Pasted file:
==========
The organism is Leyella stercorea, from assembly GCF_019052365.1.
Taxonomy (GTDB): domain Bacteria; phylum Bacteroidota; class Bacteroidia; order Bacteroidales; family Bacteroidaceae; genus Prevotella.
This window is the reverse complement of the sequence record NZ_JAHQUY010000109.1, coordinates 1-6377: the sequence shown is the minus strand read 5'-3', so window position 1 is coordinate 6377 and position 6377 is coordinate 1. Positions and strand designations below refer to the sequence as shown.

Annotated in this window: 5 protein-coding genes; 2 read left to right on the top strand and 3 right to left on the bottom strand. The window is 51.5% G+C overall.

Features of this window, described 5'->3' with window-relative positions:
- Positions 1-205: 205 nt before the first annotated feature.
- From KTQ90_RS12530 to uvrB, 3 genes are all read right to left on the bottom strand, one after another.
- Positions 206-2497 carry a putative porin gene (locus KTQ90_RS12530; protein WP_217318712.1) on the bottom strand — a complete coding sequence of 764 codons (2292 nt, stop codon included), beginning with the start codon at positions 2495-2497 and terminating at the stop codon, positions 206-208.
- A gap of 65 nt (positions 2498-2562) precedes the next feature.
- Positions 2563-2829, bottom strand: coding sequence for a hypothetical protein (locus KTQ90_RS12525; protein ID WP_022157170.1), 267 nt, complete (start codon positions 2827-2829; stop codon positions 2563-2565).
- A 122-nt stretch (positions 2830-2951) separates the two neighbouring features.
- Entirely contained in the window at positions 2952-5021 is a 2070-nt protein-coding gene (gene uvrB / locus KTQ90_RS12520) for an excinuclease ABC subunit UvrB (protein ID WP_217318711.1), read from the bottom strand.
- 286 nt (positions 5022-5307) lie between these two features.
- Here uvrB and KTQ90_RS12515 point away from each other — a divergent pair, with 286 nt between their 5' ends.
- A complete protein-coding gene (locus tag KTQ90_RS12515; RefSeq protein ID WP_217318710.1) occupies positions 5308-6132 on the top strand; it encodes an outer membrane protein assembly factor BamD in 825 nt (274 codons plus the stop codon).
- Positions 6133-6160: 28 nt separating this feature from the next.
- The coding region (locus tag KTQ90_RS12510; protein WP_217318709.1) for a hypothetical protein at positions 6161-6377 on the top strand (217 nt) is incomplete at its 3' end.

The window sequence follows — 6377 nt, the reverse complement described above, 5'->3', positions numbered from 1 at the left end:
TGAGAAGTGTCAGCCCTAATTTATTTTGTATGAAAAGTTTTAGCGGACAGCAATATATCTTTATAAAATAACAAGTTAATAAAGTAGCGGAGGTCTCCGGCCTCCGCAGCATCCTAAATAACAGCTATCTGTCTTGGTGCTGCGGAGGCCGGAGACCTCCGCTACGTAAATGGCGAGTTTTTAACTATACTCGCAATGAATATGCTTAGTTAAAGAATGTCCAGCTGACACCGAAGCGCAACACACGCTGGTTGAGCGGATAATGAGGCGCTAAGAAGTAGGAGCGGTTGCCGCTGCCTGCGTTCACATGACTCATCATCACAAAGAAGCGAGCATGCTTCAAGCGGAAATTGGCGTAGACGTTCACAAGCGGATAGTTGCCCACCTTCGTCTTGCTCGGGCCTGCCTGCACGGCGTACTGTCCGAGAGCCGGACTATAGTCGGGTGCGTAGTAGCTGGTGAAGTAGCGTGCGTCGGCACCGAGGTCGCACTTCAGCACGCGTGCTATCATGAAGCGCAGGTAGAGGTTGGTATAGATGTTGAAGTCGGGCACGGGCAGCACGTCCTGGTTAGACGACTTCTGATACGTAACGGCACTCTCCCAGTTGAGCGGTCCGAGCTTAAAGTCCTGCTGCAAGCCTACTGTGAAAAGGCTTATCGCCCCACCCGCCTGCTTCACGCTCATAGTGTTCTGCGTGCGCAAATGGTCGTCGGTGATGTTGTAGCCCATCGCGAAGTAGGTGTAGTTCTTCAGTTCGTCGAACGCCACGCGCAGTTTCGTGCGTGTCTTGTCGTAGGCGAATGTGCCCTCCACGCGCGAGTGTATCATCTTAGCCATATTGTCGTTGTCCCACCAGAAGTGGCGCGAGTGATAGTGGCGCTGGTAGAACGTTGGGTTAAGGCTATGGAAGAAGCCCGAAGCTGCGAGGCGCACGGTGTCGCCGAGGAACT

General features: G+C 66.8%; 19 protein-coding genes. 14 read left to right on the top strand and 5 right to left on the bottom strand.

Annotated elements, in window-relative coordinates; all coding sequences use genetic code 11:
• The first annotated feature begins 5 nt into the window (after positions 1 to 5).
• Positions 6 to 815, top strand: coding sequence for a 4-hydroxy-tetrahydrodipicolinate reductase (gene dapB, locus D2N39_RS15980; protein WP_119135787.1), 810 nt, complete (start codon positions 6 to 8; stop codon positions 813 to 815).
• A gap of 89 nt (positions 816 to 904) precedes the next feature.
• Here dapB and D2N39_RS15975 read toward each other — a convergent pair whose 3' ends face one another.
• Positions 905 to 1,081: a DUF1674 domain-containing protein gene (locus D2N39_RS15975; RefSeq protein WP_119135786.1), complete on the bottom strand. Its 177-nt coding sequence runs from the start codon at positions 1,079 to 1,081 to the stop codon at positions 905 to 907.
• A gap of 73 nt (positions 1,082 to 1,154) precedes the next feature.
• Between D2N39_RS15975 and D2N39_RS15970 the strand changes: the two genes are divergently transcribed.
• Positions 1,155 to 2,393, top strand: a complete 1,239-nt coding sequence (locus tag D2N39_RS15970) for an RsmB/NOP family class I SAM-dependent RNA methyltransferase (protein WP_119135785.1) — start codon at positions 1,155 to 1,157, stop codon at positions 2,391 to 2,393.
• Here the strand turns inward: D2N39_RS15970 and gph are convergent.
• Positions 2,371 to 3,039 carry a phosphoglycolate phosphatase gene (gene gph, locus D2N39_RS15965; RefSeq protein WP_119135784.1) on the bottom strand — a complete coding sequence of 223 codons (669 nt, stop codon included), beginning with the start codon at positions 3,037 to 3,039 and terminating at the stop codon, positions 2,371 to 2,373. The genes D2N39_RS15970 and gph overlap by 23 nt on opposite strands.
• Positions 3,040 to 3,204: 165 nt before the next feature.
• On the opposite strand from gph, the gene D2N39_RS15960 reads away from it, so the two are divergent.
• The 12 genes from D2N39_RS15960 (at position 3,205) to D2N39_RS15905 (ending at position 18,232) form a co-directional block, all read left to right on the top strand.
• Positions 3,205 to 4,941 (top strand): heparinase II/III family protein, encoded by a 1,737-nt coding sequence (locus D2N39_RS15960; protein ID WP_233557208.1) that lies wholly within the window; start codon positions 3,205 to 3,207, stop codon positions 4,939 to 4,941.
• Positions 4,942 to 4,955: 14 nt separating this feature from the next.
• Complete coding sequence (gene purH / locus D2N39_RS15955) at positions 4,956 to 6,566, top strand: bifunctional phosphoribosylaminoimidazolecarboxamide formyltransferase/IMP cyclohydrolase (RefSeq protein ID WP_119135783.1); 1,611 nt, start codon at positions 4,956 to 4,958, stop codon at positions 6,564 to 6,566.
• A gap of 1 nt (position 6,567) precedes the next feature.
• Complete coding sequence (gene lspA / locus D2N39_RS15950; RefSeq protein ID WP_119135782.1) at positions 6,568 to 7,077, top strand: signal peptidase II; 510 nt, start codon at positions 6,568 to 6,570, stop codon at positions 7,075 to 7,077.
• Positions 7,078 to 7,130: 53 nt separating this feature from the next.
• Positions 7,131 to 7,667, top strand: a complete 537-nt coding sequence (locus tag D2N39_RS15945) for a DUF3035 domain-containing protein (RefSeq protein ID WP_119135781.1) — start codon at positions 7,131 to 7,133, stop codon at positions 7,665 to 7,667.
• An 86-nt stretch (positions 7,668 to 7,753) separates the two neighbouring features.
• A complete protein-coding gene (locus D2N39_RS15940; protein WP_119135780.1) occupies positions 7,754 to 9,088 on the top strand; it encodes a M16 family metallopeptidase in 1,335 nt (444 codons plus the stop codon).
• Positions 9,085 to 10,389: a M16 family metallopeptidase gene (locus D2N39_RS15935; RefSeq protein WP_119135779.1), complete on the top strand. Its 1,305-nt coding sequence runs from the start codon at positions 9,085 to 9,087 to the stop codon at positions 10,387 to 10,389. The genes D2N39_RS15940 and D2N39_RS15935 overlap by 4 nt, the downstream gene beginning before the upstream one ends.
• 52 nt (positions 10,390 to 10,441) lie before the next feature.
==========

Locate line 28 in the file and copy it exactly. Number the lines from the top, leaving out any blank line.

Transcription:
• Between D2N39_RS15975 and D2N39_RS15970 the strand changes: the two genes are divergently transcribed.